The New York Yankees, New York Mets, NASCAR, U.S. Tennis Association (USTA), and Major League Soccer (MLS) are each purchasing carbon offsets from cookstove projects in low-income African countries in order to meet their own sustainability goals. The Yankees financed 4500 cookstoves in Mozambique, while NASCAR is offsetting all employee travel with carbon credits from cookstoves in Zimbabwe. Collectively, the five entities have reduced 39,443 metric tons of COby purchasing carbon offsets from cookstove programs in low-income countries in Africa—the equivalent of 8446 passenger vehicles driven for one year.

“It’s the right thing to do and it’s good business,” said Yankees Senior Vice President Doug Behar. “When we saw the impact on human life it made too much sense not to do it.”

Approximately 3 billion people worldwide still cook on open fires or stoves fueled by charcoal, biomass and kerosene. Burning unsustainably harvested wood fuel contributes to approximately 2% of global greenhouse gas emissions. Exposure to these cooking practices can also be deadly. The World Health Organization reports that nearly 4 million premature deaths per year are “attributable to household air pollution from inefficient cooking practices.” Cooking on open fires and simple biomass and charcoal-fired stoves also disproportionately burdens women and children. They experience greater exposure to household air pollution since they are typically responsible for household chores, and spend multiple hours per day collecting fuel. One study found that women in India spend 374 hours a year collecting firewood.

Cleaner cookstoves and fuels lead to positive environmental, health, and gender outcomes. Improved efficiency cookstoves can offset one to two tonnes of CO2 emissions per year, while also improving health, quality of life, and livelihoods. A recent report by the Gold Standard Foundation found that a single clean cookstove  delivers USD$151 in additional social and economic benefits. Nevertheless, financing for clean cooking initiatives has lagged.

Carbon offsets markets provide one stream of finance, and many cookstove programs have long been generating carbon credits. For example, Envirofit, a social enterprise that has developed a range of clean cooking products, has been leveraging carbon finance since 2012, with Certified Emissions Reduction (CER) programs certified under the Clean Development Mechanism (CDM) and the Gold Standard Foundation (whose certification also captures sustainable development co-benefits).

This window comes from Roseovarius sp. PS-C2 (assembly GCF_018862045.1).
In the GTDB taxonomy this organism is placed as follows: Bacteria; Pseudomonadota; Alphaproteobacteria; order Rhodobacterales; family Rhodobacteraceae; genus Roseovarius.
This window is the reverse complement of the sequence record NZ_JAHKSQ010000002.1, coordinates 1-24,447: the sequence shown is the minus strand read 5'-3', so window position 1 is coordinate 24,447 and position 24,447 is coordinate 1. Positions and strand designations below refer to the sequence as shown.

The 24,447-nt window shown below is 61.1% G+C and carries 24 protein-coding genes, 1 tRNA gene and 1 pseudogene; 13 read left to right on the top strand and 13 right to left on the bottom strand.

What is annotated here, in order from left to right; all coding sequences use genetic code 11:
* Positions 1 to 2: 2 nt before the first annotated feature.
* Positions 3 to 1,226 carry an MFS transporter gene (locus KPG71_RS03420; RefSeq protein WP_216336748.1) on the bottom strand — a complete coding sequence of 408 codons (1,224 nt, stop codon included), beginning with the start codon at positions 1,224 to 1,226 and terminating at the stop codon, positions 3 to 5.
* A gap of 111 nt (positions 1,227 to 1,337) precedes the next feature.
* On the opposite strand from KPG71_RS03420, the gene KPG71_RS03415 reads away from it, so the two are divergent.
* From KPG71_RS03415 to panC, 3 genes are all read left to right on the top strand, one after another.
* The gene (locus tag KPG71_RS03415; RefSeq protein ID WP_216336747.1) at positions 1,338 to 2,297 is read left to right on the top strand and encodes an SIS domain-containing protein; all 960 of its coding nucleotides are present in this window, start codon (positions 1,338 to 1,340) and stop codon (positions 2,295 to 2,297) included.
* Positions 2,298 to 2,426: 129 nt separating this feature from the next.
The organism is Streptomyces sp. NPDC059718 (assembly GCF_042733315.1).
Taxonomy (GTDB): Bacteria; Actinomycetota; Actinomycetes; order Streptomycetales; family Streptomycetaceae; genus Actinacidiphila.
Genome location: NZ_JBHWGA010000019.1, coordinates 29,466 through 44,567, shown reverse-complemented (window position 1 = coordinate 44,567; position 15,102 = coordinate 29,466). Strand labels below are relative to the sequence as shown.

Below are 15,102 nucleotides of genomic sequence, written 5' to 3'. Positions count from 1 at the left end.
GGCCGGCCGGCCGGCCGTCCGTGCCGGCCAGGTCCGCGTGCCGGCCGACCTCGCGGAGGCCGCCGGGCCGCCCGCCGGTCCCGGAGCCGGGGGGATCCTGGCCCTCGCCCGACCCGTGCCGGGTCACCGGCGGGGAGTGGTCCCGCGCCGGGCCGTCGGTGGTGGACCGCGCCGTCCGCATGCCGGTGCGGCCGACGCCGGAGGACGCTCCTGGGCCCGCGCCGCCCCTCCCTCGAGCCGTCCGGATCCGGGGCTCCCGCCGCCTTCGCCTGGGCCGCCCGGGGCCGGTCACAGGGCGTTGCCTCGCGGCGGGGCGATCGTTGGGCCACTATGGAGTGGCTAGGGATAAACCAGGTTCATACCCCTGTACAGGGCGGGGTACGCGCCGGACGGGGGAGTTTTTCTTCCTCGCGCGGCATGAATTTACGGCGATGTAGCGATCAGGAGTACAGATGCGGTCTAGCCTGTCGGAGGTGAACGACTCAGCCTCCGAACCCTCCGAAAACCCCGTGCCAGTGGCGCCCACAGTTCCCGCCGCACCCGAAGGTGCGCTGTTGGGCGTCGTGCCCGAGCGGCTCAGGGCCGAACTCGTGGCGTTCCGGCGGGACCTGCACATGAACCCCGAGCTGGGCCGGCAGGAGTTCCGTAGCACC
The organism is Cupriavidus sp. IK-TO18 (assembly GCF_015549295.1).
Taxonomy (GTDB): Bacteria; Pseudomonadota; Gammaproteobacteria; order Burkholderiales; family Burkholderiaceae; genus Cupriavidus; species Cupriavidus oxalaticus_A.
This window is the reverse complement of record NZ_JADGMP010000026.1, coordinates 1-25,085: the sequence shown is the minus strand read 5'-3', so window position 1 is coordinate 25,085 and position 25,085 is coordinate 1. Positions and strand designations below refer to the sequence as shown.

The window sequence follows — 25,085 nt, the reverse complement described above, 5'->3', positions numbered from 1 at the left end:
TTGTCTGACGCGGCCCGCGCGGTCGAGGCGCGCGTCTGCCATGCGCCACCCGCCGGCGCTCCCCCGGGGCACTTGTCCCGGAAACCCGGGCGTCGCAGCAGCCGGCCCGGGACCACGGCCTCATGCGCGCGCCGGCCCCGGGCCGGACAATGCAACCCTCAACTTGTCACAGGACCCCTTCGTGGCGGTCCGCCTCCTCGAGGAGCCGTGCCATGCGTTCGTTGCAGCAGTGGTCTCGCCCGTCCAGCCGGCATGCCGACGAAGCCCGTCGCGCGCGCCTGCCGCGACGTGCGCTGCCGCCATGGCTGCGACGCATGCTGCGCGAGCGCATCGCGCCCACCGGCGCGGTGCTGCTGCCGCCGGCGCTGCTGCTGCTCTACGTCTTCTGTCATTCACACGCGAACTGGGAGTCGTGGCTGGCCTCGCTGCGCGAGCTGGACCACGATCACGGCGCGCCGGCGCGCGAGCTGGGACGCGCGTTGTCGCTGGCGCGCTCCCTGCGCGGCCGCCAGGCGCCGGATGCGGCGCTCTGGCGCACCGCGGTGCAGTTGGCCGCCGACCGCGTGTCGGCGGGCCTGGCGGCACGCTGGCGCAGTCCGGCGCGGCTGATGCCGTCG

Yet both compliance and voluntary carbon markets present challenges for clean cookstove entities seeking finance. The current price for CERs is $0.35. But emissions reductions from improved cookstove projects costs $5-8/tCO2e, meaning that offset prices must hover around $10/ tCO2e to make offsets a valuable source of funding for these projects. Cookstove projects have fared slightly better in voluntary markets. Clean cookstove offsets from Africa sold at $5.1/tCO2e on average in 2016. But the voluntary market could be on the rise, with a record number of issuances and retirements in 2017.

As corporations, individuals and other non-government actors look to increase their climate engagement, buying carbon offsets in the voluntary market presents one way to meet sustainability targets. This is not only true for sports entities. In April this year, Lyft went carbon neutral, using carbon credits purchased from the sustainability firm 3 Degrees to offset the carbon footprint from its rides. American University, which claims to be the first U.S. university to achieve carbon neutrality, buys carbon credits from cookstove programs in Kenya to offset greenhouse gas emissions it simply cannot eliminate. While reducing direct emissions remains a critical piece of the climate puzzle, and green projects must be attentive to social impacts on the ground, there will likely be unavoidable emissions such as air travel. Offsetting these unavoidable emissions can help support clean cooking technology, and other ventures with sustainable development benefits.

If NASCAR seeking to address climate change strikes you as ironic, you’re not alone. But they have a clear rationale: “80% of NASCAR fans believe in climate change,” said director of Green Innovation at NASCAR, Catherine Kummer. “We can’t minimize everything, but this aligns with our mission.”